Verna proved most competent with transitioning. Following her retirement from the Oakland Public School system she would buy a new home on Chabolyn St., just a few bocks from the church, two doors apart from one of CAPC’s most memorable senior couples—Bob & Estella Shertzer, 1915 and 1917 graduates of Cal, Berkeley. Gregarious Bob had been a founding member of the Senior Activity Center at CAPC in the early 70’s, who liked to brag that “his weekly congregation” was bigger than “mine,” which unfortunately was true. Her new home, a split level craftsman, proved such a joy for Verna. During this period of her life Verna made herself even more available in serving others, as in hauling people to their doctor’s appointments, visiting the elderly and shut-in, transporting people to church, or in participating in the Women’s Sewing Circle which was engaged in making laptop quilts and favors for the institutionally handicapped at Napa State Hospital (Imola, CA).
While living alone in retirement, Verna had thought it best to appear to have another passenger in her car while driving alone. So, in a spirit of both humor and anxiety, she made up a large dummy dressed up as a man, placed in the back seat of her car, much like a scare crow, to ward off any who might determine to make her their prey. Interesting that the dummy would be dressed as a man! Any innuendo here? And, of course, she had to name her compliant yet masculine dummy, “Mike.” On one occasion I took Verna’s car to the carwash with Mike in the back seat. You should have seen the faces on those attending her car. You’d think they had seen a corpse passing through. It proved a bit awkward for me to explain afterwards, though they were all attempting to laugh.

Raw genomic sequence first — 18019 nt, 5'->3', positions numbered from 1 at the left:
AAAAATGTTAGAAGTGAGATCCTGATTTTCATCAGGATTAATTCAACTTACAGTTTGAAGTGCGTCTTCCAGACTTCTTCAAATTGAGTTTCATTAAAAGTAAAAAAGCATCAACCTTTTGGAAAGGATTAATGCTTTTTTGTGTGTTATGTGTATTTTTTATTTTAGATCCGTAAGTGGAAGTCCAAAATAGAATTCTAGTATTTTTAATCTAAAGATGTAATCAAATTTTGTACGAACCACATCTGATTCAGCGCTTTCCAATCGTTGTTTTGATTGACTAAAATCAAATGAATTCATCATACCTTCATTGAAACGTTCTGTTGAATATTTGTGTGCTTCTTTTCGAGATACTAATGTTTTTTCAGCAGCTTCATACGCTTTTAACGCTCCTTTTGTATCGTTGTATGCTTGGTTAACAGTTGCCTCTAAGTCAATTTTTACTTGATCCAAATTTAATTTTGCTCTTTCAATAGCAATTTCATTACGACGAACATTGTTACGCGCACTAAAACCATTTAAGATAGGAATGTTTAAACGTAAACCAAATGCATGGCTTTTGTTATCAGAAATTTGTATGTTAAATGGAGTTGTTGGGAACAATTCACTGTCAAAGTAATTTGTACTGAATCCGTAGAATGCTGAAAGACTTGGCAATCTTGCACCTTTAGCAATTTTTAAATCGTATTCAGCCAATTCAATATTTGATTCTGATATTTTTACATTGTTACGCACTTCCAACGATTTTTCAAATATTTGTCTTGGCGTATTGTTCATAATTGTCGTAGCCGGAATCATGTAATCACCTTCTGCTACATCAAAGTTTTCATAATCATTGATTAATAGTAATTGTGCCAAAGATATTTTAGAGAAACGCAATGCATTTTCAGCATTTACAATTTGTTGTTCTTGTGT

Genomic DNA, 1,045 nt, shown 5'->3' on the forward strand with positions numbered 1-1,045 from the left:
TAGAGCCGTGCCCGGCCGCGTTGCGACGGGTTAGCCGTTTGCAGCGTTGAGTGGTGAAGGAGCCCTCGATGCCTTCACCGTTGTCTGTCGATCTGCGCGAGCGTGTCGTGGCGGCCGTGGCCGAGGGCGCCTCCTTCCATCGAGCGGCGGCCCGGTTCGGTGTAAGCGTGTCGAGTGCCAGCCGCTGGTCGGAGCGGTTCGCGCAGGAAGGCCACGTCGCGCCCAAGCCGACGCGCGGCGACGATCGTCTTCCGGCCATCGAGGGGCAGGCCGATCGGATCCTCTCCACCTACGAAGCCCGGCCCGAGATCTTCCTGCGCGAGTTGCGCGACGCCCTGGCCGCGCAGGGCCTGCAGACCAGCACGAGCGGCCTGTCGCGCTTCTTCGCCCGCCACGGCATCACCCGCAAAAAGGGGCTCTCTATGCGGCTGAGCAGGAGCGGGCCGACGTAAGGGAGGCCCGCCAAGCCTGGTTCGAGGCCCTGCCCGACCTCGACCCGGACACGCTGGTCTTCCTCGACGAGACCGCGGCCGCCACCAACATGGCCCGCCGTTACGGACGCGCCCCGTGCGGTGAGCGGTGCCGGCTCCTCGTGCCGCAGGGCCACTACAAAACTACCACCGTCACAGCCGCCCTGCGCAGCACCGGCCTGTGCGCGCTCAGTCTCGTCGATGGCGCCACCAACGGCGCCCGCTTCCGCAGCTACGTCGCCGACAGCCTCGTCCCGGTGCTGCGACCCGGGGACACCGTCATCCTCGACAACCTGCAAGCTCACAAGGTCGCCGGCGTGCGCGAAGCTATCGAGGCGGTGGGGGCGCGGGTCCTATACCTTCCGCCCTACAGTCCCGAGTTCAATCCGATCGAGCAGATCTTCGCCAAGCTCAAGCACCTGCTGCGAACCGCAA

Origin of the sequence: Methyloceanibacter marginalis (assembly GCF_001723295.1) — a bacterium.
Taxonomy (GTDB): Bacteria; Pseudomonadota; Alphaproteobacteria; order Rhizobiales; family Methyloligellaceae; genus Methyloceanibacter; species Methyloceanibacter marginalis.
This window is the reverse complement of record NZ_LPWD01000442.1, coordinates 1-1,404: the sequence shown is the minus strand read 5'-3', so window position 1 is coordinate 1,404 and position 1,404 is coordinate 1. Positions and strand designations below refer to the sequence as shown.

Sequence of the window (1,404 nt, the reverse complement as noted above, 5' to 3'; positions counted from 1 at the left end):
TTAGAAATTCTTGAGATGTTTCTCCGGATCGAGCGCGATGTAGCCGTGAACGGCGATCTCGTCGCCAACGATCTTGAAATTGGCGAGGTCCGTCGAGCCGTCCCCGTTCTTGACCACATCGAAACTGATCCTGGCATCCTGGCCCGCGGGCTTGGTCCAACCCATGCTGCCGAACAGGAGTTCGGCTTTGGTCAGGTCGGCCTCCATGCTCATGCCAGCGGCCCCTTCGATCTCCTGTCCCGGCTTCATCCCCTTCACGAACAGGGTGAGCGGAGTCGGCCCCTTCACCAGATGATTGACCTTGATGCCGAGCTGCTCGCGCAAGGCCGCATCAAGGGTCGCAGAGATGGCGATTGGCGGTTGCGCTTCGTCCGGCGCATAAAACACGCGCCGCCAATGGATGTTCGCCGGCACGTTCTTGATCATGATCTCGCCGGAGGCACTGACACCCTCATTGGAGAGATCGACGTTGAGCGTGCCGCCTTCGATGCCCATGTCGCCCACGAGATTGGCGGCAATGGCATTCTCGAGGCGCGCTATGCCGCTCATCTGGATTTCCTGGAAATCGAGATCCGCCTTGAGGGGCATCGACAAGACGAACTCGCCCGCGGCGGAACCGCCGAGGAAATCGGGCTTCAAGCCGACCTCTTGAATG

Verna with her acumen for transitioning, even anticipating that day when she would need outside help in case of an emergency, had left her house key with neighbors should the need arise. And then the day did arise for outside help. She had somehow fallen in her dinning room unable to get up to reach the phone. In that state she decided to crawl on the floor to the nearest heat duct at the baseboard, to keep warm until the neighbors with the key noticed her absence, and upon opening her door (two days later) were able to call the ambulance. Because of Verna’s practical nature and calm spirit she was able to surmount this unforeseen incident, while seeing it as a sign that she would need to make a move to a more supportive and transparent setting. That she did by moving to the Claremont House, across from the Rockridge Shopping Center. There she could stay close to the familiar, and be accessible for getting to church, etc. Her challenge would be in keeping her cat in her room, as well as it’s maintenance. In the end, Goldie had to be taken from her, and that proved heartbreaking for Verna. That began the substitute approach to having her cat: being given an orange fluffy toy cat. Perhaps in the spirit of dummy, “Mike,” “dummy cat” might just do the trick.